Despite the fame of hosting, Olympics prove an unstable investment

Luke Dahlin

This June, the International Olympic Committee will select the nominees for hosting the 2024 Olympic Games, and major cities are already making strong pushes for their country’s nomination.

Rome, Paris, Budapest and Los Angeles are the primary candidates vying to host. And though there are apparent perks of increased tourism and the glamour of being the country’s nominee, that enthusiasm and patriotism soon fades as debt from the Olympic Games begins to pile on.

Hosting major events like the Olympics may fit’s seem like a very profitable investment but the further I investigate previous Olympic Games, the more risky an investment to the host country they seem.

For Los Angeles, the candidate representing the United States for the 2024 Olympics, the Southern California Committee for the Olympics Games has already developed the LA24 movement that outlines the city’s plans for hosting.

According to Los Angeles Daily News, hosting the 2024 Olympics in Los Angeles will cost $4.6 billion, and the profits for LA24, the non-profit organization submitting the bid on the city’s behalf, will be only $160 million.

Of course there are categories that aren’t being accounted for in the total revenue, however, unless the state is able to eventually regain $4.44 billion in taxes and tourism from the Olympics, it is truly not worth taxpayer dollars.

Despite this, countries seem to have no problem pouring billions of dollars into the preparation and execution of the Olympics. The Chinese government invested an estimated $44 billion in the Beijing Olympics in 2008, and Russia spent an estimated $51 billion for Sochi in 2014. In Sochi, the Fisht Olympic Stadium, which cost $779 million to build, was only used twice: For the opening and closing ceremony. It is now partially disassembled, and the once glamorous Olympic Park has become quiet.

Though it may appear that hosting the Olympics will bring as much wealth as it does publicity, the reality is that, in most cases, it results in a bottomless spiral of government spending.
Though it may appear that hosting the Olympics will bring as much wealth as it does publicity, the reality is that, in most cases, it results in a bottomless spiral of government spending.

Athens hosted the Olympics in 2004, and it cost Greek taxpayers nearly $11 billion to construct world-class facilities as well as national infrastructure to accommodate the expected influx of tourism. Twenty-one of the 22 (quite expensive) facilities built in Athens are no longer in use, and were deserted amid the debt crisis. The city lost over $14 billion from the Olympics and has since spiraled into over $360 billion in debt, on the brink of bankruptcy.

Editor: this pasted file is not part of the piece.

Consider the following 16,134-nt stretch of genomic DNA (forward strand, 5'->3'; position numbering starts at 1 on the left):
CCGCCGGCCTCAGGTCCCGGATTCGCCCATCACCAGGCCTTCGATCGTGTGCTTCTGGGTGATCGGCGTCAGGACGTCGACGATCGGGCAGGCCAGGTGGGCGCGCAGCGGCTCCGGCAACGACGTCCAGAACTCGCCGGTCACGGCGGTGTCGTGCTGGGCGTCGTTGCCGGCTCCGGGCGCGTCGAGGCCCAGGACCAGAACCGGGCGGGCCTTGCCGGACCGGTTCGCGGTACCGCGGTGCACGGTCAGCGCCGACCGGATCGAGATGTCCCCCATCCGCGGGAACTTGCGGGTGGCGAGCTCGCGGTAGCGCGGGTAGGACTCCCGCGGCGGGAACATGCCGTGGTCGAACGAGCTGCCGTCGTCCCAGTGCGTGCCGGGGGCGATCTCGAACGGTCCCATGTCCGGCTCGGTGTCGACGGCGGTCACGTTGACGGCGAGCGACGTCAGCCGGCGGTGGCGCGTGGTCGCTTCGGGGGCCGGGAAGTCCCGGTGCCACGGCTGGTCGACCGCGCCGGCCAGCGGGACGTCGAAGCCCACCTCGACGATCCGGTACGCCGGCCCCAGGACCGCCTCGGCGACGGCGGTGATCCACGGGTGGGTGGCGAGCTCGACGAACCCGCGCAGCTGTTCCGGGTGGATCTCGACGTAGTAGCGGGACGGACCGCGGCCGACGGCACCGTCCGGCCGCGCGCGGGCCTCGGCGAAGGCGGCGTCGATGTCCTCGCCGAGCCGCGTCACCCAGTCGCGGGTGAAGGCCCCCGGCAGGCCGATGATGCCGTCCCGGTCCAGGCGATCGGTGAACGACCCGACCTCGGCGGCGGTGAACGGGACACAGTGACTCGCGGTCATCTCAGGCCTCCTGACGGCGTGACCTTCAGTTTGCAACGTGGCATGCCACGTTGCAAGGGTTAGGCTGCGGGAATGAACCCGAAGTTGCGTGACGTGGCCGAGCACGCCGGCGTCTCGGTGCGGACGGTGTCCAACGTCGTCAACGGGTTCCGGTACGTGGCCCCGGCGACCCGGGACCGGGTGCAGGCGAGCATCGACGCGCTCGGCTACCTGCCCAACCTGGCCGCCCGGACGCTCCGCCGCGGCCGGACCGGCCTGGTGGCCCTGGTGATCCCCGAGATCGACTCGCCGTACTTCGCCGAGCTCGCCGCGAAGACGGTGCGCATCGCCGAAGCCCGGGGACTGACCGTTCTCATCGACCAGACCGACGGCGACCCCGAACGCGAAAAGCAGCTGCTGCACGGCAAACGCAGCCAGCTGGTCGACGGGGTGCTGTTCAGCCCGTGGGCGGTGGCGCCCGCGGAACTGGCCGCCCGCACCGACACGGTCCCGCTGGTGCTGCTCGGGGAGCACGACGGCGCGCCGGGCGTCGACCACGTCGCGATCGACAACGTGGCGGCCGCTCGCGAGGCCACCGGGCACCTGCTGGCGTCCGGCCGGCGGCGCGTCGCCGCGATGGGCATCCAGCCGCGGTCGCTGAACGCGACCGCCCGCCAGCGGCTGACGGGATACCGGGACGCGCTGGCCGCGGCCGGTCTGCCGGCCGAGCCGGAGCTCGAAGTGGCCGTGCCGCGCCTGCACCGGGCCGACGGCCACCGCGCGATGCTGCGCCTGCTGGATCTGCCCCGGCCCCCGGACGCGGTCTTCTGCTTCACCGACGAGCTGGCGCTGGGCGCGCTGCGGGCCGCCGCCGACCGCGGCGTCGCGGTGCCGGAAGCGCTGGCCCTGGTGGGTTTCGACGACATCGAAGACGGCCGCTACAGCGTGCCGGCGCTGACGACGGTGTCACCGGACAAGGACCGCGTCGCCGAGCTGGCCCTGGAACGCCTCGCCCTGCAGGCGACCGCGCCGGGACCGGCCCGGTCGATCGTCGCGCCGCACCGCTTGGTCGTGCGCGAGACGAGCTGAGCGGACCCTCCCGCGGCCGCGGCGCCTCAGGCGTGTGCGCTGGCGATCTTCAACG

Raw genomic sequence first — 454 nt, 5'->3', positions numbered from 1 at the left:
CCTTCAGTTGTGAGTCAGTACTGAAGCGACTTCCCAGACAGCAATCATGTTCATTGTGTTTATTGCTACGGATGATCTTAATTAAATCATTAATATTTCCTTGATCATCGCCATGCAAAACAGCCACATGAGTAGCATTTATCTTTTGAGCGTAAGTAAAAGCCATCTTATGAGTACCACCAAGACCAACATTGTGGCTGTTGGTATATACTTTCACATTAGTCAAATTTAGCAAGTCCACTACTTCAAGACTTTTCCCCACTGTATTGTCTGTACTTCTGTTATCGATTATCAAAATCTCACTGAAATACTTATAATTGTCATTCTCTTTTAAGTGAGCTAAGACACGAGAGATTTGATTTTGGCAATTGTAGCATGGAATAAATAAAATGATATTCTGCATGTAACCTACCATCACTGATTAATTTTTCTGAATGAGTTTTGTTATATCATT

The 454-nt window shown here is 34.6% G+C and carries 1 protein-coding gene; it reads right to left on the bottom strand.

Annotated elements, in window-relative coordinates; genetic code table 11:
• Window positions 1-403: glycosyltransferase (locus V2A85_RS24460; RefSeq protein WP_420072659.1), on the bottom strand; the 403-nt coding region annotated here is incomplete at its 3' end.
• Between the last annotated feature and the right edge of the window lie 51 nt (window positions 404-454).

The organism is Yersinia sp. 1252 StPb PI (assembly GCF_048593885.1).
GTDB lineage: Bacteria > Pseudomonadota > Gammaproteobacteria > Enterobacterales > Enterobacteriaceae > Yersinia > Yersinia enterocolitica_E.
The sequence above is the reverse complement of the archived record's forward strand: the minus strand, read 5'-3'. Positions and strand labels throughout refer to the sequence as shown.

The same is true for Beijing, where the city’s once-prioritized Olympic facilities, including the rowing, baseball, and beach volleyball venues, have all been abandoned and are now flooded with garbage and debris.

According to the British newspaper The Independent, in 2000, the Australian government spent $6.6 billion hosting the summer Olympics in Sydney, and the city eventually lost over $2 billion from hosting. The heart of the 2000 Olympic village, Sydney Olympic Park, was torn down and rebuilt into a residential neighborhood in 2005, despite the billions contributed by Australian taxpayers to construct the Olympic center.

This excess spending to host major events is even present in our own community, a mere 45 minute drive from our school. This past February, San Francisco hosted the 50th Super Bowl, the most viewed U.S. event annually. Even though it cost $4.8 million to host, the city’s biggest issue was not the money, but the outrage sparked by hosting.

Super Bowl City stretched nearly five blocks from the Embarcadero to Fremont Street, and though the city’s efforts to honor the game may have stemmed from the best intentions, the fallout for hosting elevated it to the forefront of the media. Just several weeks before Super Bowl Sunday, the city relocated many homeless citizens living in locations near the Super Bowl city to other (oftentimes poorer) parts of the city.

In an article for the New York Times, writer Ian Lovett said, “To tidy up for the tourists, the city’s large homeless population has been swept out of view, which some people here see as evidence that this city, long a seat of leftist activism, has sold itself to corporate interests.”

San Francisco did earn profit from Super Bowl week, over $200 million as a matter of fact, it nonetheless however created a major gap between the government and its people and marginalized a large homeless population in the city.

What San Francisco will do with the Super Bowl earnings remains up for debate, but hopefully the city government comes to its senses and puts its money toward creating jobs, public works, or otherwise improving the city.

The writing is on the wall that city, state, and federal governments need to prioritize effective use of their funds. Though they may find that investing billions of dollars to put on major sporting events is truly worth their wealth and efforts, spending money to improve the general welfare of the public should be much higher on their to-do list.